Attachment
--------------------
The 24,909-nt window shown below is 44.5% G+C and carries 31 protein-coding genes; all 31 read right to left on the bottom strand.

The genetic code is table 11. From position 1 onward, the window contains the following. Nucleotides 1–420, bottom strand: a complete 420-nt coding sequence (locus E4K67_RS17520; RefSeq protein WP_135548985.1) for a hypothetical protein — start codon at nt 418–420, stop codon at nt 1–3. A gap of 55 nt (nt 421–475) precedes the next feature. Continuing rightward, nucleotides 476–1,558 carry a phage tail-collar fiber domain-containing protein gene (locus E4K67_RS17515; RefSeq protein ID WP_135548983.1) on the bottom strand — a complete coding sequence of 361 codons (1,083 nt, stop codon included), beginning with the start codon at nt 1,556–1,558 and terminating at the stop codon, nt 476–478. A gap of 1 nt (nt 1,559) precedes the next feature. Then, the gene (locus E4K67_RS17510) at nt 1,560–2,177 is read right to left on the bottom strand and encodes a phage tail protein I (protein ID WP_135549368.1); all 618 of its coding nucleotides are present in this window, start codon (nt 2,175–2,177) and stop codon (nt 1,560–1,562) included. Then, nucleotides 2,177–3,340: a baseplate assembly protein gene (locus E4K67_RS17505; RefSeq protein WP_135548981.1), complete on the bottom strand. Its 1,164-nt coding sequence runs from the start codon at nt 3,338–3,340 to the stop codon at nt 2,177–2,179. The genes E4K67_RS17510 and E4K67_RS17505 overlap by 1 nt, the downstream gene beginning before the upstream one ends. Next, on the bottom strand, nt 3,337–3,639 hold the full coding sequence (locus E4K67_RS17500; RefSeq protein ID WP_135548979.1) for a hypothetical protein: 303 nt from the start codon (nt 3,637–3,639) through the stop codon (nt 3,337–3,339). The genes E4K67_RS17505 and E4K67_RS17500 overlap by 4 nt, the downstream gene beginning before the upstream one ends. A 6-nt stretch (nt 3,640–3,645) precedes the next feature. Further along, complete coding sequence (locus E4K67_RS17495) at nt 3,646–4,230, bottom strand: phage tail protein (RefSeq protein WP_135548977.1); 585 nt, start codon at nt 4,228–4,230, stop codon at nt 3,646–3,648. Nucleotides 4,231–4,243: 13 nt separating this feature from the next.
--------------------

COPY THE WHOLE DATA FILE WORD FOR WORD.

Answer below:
The 24,909-nt window shown below is 44.5% G+C and carries 31 protein-coding genes; all 31 read right to left on the bottom strand.

The genetic code is table 11. From position 1 onward, the window contains the following. Nucleotides 1–420, bottom strand: a complete 420-nt coding sequence (locus E4K67_RS17520; RefSeq protein WP_135548985.1) for a hypothetical protein — start codon at nt 418–420, stop codon at nt 1–3. A gap of 55 nt (nt 421–475) precedes the next feature. Continuing rightward, nucleotides 476–1,558 carry a phage tail-collar fiber domain-containing protein gene (locus E4K67_RS17515; RefSeq protein ID WP_135548983.1) on the bottom strand — a complete coding sequence of 361 codons (1,083 nt, stop codon included), beginning with the start codon at nt 1,556–1,558 and terminating at the stop codon, nt 476–478. A gap of 1 nt (nt 1,559) precedes the next feature. Then, the gene (locus E4K67_RS17510) at nt 1,560–2,177 is read right to left on the bottom strand and encodes a phage tail protein I (protein ID WP_135549368.1); all 618 of its coding nucleotides are present in this window, start codon (nt 2,175–2,177) and stop codon (nt 1,560–1,562) included. Then, nucleotides 2,177–3,340: a baseplate assembly protein gene (locus E4K67_RS17505; RefSeq protein WP_135548981.1), complete on the bottom strand. Its 1,164-nt coding sequence runs from the start codon at nt 3,338–3,340 to the stop codon at nt 2,177–2,179. The genes E4K67_RS17510 and E4K67_RS17505 overlap by 1 nt, the downstream gene beginning before the upstream one ends. Next, on the bottom strand, nt 3,337–3,639 hold the full coding sequence (locus E4K67_RS17500; RefSeq protein ID WP_135548979.1) for a hypothetical protein: 303 nt from the start codon (nt 3,637–3,639) through the stop codon (nt 3,337–3,339). The genes E4K67_RS17505 and E4K67_RS17500 overlap by 4 nt, the downstream gene beginning before the upstream one ends. A 6-nt stretch (nt 3,640–3,645) precedes the next feature. Further along, complete coding sequence (locus E4K67_RS17495) at nt 3,646–4,230, bottom strand: phage tail protein (RefSeq protein WP_135548977.1); 585 nt, start codon at nt 4,228–4,230, stop codon at nt 3,646–3,648. Nucleotides 4,231–4,243: 13 nt separating this feature from the next.